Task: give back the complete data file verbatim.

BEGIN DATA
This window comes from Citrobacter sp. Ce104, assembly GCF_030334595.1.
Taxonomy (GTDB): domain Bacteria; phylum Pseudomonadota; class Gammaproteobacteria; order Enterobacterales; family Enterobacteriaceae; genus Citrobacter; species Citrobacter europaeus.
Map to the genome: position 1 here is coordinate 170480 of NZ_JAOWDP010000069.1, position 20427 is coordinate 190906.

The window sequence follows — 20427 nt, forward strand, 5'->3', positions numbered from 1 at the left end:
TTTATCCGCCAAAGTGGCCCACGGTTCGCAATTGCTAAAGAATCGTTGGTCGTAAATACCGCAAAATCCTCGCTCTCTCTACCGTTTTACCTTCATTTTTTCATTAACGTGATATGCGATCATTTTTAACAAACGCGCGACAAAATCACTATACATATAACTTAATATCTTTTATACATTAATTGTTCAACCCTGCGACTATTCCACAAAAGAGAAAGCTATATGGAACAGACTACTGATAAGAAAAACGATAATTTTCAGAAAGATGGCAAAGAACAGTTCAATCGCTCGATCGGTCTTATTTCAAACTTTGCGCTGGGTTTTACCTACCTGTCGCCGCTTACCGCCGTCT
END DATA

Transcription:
This window comes from Citrobacter sp. Ce104, assembly GCF_030334595.1.
Taxonomy (GTDB): domain Bacteria; phylum Pseudomonadota; class Gammaproteobacteria; order Enterobacterales; family Enterobacteriaceae; genus Citrobacter; species Citrobacter europaeus.
Map to the genome: position 1 here is coordinate 170480 of NZ_JAOWDP010000069.1, position 20427 is coordinate 190906.

The window sequence follows — 20427 nt, forward strand, 5'->3', positions numbered from 1 at the left end:
TTTATCCGCCAAAGTGGCCCACGGTTCGCAATTGCTAAAGAATCGTTGGTCGTAAATACCGCAAAATCCTCGCTCTCTCTACCGTTTTACCTTCATTTTTTCATTAACGTGATATGCGATCATTTTTAACAAACGCGCGACAAAATCACTATACATATAACTTAATATCTTTTATACATTAATTGTTCAACCCTGCGACTATTCCACAAAAGAGAAAGCTATATGGAACAGACTACTGATAAGAAAAACGATAATTTTCAGAAAGATGGCAAAGAACAGTTCAATCGCTCGATCGGTCTTATTTCAAACTTTGCGCTGGGTTTTACCTACCTGTCGCCGCTTACCGCCGTCT